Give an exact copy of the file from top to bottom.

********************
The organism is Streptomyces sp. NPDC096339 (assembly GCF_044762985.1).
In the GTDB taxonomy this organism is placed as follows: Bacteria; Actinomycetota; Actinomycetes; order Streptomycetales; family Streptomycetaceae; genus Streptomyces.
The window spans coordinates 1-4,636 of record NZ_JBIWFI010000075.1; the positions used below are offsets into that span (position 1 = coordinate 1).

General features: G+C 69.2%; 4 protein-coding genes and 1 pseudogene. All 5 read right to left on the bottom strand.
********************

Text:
The organism is Streptomyces sp. NPDC096339 (assembly GCF_044762985.1).
In the GTDB taxonomy this organism is placed as follows: Bacteria; Actinomycetota; Actinomycetes; order Streptomycetales; family Streptomycetaceae; genus Streptomyces.
The window spans coordinates 1-4,636 of record NZ_JBIWFI010000075.1; the positions used below are offsets into that span (position 1 = coordinate 1).

General features: G+C 69.2%; 4 protein-coding genes and 1 pseudogene. All 5 read right to left on the bottom strand.